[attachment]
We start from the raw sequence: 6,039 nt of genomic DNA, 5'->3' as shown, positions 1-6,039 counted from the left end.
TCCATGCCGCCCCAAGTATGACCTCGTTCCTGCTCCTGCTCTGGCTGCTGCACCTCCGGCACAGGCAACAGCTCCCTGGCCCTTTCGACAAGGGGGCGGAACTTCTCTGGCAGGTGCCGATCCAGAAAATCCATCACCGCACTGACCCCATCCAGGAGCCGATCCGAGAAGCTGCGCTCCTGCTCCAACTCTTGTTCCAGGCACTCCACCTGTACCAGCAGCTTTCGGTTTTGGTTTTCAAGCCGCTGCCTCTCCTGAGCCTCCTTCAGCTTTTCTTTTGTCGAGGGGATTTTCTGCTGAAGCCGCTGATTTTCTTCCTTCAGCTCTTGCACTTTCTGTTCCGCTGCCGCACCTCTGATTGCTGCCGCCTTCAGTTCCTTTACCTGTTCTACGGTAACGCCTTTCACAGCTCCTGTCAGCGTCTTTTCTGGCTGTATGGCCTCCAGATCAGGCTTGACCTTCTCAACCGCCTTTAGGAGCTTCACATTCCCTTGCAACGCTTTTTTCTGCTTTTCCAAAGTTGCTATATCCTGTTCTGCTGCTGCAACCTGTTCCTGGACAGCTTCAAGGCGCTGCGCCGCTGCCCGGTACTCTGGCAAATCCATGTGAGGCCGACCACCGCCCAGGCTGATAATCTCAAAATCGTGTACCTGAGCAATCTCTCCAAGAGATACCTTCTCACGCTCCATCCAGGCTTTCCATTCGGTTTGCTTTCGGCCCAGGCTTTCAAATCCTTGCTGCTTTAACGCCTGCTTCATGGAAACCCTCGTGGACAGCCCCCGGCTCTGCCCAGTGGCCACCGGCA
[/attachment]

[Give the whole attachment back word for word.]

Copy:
We start from the raw sequence: 6,039 nt of genomic DNA, 5'->3' as shown, positions 1-6,039 counted from the left end.
TCCATGCCGCCCCAAGTATGACCTCGTTCCTGCTCCTGCTCTGGCTGCTGCACCTCCGGCACAGGCAACAGCTCCCTGGCCCTTTCGACAAGGGGGCGGAACTTCTCTGGCAGGTGCCGATCCAGAAAATCCATCACCGCACTGACCCCATCCAGGAGCCGATCCGAGAAGCTGCGCTCCTGCTCCAACTCTTGTTCCAGGCACTCCACCTGTACCAGCAGCTTTCGGTTTTGGTTTTCAAGCCGCTGCCTCTCCTGAGCCTCCTTCAGCTTTTCTTTTGTCGAGGGGATTTTCTGCTGAAGCCGCTGATTTTCTTCCTTCAGCTCTTGCACTTTCTGTTCCGCTGCCGCACCTCTGATTGCTGCCGCCTTCAGTTCCTTTACCTGTTCTACGGTAACGCCTTTCACAGCTCCTGTCAGCGTCTTTTCTGGCTGTATGGCCTCCAGATCAGGCTTGACCTTCTCAACCGCCTTTAGGAGCTTCACATTCCCTTGCAACGCTTTTTTCTGCTTTTCCAAAGTTGCTATATCCTGTTCTGCTGCTGCAACCTGTTCCTGGACAGCTTCAAGGCGCTGCGCCGCTGCCCGGTACTCTGGCAAATCCATGTGAGGCCGACCACCGCCCAGGCTGATAATCTCAAAATCGTGTACCTGAGCAATCTCTCCAAGAGATACCTTCTCACGCTCCATCCAGGCTTTCCATTCGGTTTGCTTTCGGCCCAGGCTTTCAAATCCTTGCTGCTTTAACGCCTGCTTCATGGAAACCCTCGTGGACAGCCCCCGGCTCTGCCCAGTGGCCACCGGCA